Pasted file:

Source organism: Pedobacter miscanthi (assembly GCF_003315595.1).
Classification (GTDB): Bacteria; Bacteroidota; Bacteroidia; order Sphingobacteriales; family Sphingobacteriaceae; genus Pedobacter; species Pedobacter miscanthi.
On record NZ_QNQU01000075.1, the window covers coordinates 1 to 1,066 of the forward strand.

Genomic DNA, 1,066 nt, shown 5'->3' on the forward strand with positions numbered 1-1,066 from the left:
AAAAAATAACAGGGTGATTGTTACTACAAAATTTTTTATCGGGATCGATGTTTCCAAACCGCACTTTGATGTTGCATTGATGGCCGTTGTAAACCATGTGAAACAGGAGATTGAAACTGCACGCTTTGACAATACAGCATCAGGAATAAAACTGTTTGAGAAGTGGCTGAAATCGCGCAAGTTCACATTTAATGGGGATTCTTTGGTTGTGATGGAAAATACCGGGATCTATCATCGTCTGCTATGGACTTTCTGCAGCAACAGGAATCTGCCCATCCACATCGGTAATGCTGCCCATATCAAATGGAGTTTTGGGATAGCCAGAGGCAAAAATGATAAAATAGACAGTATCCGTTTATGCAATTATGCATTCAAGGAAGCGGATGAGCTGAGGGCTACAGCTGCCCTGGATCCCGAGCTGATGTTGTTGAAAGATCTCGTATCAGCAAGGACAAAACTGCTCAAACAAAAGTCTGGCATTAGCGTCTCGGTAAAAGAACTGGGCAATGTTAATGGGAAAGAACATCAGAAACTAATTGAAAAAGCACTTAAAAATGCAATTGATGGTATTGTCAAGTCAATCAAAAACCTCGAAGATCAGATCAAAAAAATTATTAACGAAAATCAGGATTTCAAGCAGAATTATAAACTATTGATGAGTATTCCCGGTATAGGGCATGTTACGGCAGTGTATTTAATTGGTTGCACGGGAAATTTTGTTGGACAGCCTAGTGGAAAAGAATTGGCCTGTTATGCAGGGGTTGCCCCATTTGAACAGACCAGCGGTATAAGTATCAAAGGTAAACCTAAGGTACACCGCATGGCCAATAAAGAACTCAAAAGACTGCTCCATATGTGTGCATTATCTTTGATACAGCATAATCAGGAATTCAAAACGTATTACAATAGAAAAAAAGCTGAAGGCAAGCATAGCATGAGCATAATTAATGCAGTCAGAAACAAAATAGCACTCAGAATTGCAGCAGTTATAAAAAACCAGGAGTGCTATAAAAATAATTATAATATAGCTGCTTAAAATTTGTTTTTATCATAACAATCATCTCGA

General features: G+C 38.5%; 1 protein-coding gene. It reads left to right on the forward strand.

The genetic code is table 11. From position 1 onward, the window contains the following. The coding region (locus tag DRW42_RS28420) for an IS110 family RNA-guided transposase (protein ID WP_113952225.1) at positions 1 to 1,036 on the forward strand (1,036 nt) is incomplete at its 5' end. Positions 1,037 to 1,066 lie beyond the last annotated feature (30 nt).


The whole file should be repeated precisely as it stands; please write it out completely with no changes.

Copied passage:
Source organism: Pedobacter miscanthi (assembly GCF_003315595.1).
Classification (GTDB): Bacteria; Bacteroidota; Bacteroidia; order Sphingobacteriales; family Sphingobacteriaceae; genus Pedobacter; species Pedobacter miscanthi.
On record NZ_QNQU01000075.1, the window covers coordinates 1 to 1,066 of the forward strand.

Genomic DNA, 1,066 nt, shown 5'->3' on the forward strand with positions numbered 1-1,066 from the left:
AAAAAATAACAGGGTGATTGTTACTACAAAATTTTTTATCGGGATCGATGTTTCCAAACCGCACTTTGATGTTGCATTGATGGCCGTTGTAAACCATGTGAAACAGGAGATTGAAACTGCACGCTTTGACAATACAGCATCAGGAATAAAACTGTTTGAGAAGTGGCTGAAATCGCGCAAGTTCACATTTAATGGGGATTCTTTGGTTGTGATGGAAAATACCGGGATCTATCATCGTCTGCTATGGACTTTCTGCAGCAACAGGAATCTGCCCATCCACATCGGTAATGCTGCCCATATCAAATGGAGTTTTGGGATAGCCAGAGGCAAAAATGATAAAATAGACAGTATCCGTTTATGCAATTATGCATTCAAGGAAGCGGATGAGCTGAGGGCTACAGCTGCCCTGGATCCCGAGCTGATGTTGTTGAAAGATCTCGTATCAGCAAGGACAAAACTGCTCAAACAAAAGTCTGGCATTAGCGTCTCGGTAAAAGAACTGGGCAATGTTAATGGGAAAGAACATCAGAAACTAATTGAAAAAGCACTTAAAAATGCAATTGATGGTATTGTCAAGTCAATCAAAAACCTCGAAGATCAGATCAAAAAAATTATTAACGAAAATCAGGATTTCAAGCAGAATTATAAACTATTGATGAGTATTCCCGGTATAGGGCATGTTACGGCAGTGTATTTAATTGGTTGCACGGGAAATTTTGTTGGACAGCCTAGTGGAAAAGAATTGGCCTGTTATGCAGGGGTTGCCCCATTTGAACAGACCAGCGGTATAAGTATCAAAGGTAAACCTAAGGTACACCGCATGGCCAATAAAGAACTCAAAAGACTGCTCCATATGTGTGCATTATCTTTGATACAGCATAATCAGGAATTCAAAACGTATTACAATAGAAAAAAAGCTGAAGGCAAGCATAGCATGAGCATAATTAATGCAGTCAGAAACAAAATAGCACTCAGAATTGCAGCAGTTATAAAAAACCAGGAGTGCTATAAAAATAATTATAATATAGCTGCTTAAAATTTGTTTTTATCATAACAATCATCTCGA

General features: G+C 38.5%; 1 protein-coding gene. It reads left to right on the forward strand.

The genetic code is table 11. From position 1 onward, the window contains the following. The coding region (locus tag DRW42_RS28420) for an IS110 family RNA-guided transposase (protein ID WP_113952225.1) at positions 1 to 1,036 on the forward strand (1,036 nt) is incomplete at its 5' end. Positions 1,037 to 1,066 lie beyond the last annotated feature (30 nt).